30 January 2015

Review: BIG HERO 6

There's no Marvel banner ahead of Disney's latest animated action-adventure, but it's a Marvel movie in all but name. As source material, Big Hero 6 is about as unusual a choice for adaptation as last summer's Guardians of the Galaxy, but it marks the beginning of the House of Mouse adapting from the extensive back-catalogue of their most lucrative acquisition.

They've also thrown out much of the story from the comics, which were a tongue-in-cheek 1990s reboot that pulled in several characters created by Marvel to capitalise on the Western popularity of Japanese culture in the 1970s and focused on a new story with the young characters. Hiro Hamada is a child prodigy who is persuaded to stop squandering his skills on illegal robot fights and enrol with the university's robotics department. But a family tragedy throws him off course, leading him to use his talents to investigate a mysterious and powerful thief with the help of four of his fellow students and an inflatable robot health assistant named Baymax.

29 January 2015


Daniel Craig is back as 007 this November in SPECTRE, but the James Bond series has long since dispensed with its often-spoofed staples, like far-fetched plots for world domination and innuendo. Very loosely adapting Mark Millar's comic series The Secret Service, Matthew Vaughn has seized upon both of these, with gusto, in Kingsman, which is comfortably the battiest Bond movie since Moonraker.

Centring around a covert organisation made up of nine gentleman spies, Kingsman opens with one of their number, Lancelot, being assassinated as part of a cover-up by communications billionaire Richmond Valentine. Each of the Kingsmen are asked to put forward a prospective replacement and Harry Hart, aka Galahad, chooses teenage tearaway Gary "Eggsy" Unwin, the son of another former agent. If he can survive the rigorous entry procedure and overcome the agency's snobbery about his working class upbringing, only gentlemanly conduct will help Eggsy face up to the unique threat posed by Valentine.

27 January 2015


Alex Garland hasn't been getting nearly enough credit for consistently turning out terrific screenplays for British science-fiction cinema, with the revisionist horror of 28 Days Later, the survivalist parable of Sunshine, the heart-wrenching dystopia of Never Let Me Go and the comic book action of Dredd, Those were all amongst the best films of their respective years, and now Garland's directorial debut Ex Machina fits right in next to them.

Domnhall Gleeson plays Caleb, a coder for the world's top search engine, Bluebook. As the winner of a Wonka-esque lottery of the company's employees, he is invited to spend a week at the remote compound of reclusive boss-man Nathan, a paranoid, hard-drinking tech genius played by Oscar Isaac. The purpose of his visit becomes clear when he meets Ava, an artificially intelligent cyborg who happens to look like Alicia Vikander. Nathan wants Caleb to undertake the Turing test with Ava, but between the three of them, she may not be the only one whose humanity is being evaluated.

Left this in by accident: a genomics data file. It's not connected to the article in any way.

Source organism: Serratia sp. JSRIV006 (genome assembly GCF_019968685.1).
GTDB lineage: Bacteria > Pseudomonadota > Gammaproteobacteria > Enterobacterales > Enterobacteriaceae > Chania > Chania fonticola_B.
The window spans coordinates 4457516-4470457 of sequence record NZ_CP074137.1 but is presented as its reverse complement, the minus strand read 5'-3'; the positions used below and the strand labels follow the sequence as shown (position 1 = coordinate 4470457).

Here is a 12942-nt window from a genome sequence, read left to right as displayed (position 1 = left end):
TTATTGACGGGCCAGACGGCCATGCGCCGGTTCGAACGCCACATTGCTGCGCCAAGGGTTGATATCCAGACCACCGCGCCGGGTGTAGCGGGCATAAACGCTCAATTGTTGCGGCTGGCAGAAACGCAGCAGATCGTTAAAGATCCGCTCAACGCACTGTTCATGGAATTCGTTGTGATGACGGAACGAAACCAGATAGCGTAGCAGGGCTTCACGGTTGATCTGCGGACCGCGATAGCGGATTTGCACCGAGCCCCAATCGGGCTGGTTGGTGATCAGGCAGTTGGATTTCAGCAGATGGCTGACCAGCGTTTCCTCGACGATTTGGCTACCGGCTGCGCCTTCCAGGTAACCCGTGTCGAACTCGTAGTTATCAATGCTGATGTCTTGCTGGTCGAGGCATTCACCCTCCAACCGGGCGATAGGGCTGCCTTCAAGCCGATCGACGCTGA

25 January 2015


At the time of writing, I've now seen all of this year's Best Picture Oscars contenders, thanks to advance screenings and a less staggered UK release schedule. Birdman and The Grand Budapest Hotel are both great; American Sniper is kind of toxic; The Imitation Game and The Theory of Everything are both standard prestige fare, while Boyhood and Selma (review coming soon) rose above them by not going down the traditional road to worthiness.

But to my mind at least, we have a winner, and it's Damien Chazelle's Whiplash. Re-developed for feature length after Chazelle took a scene from his script and made it into a short film favourite at Sundance last year, the film follows jazz drummer Andrew Neiman, who has the ambition and perhaps even the talent to be one of the greats. He's eager to impress band-leader Terence Fletcher, but Fletcher's tactics of pushing his musicians beyond what's expected of them soon drive Andrew to a physical and emotional breaking point.

20 January 2015


American Sniper doesn't need defending. The film racked up six Academy Award nominations, and Thursday's announcement spurred on the wide release of the film in the United States this weekend to a record-breaking $90m opening. Unfortunately, it may also be the worst film that director Clint Eastwood has ever made.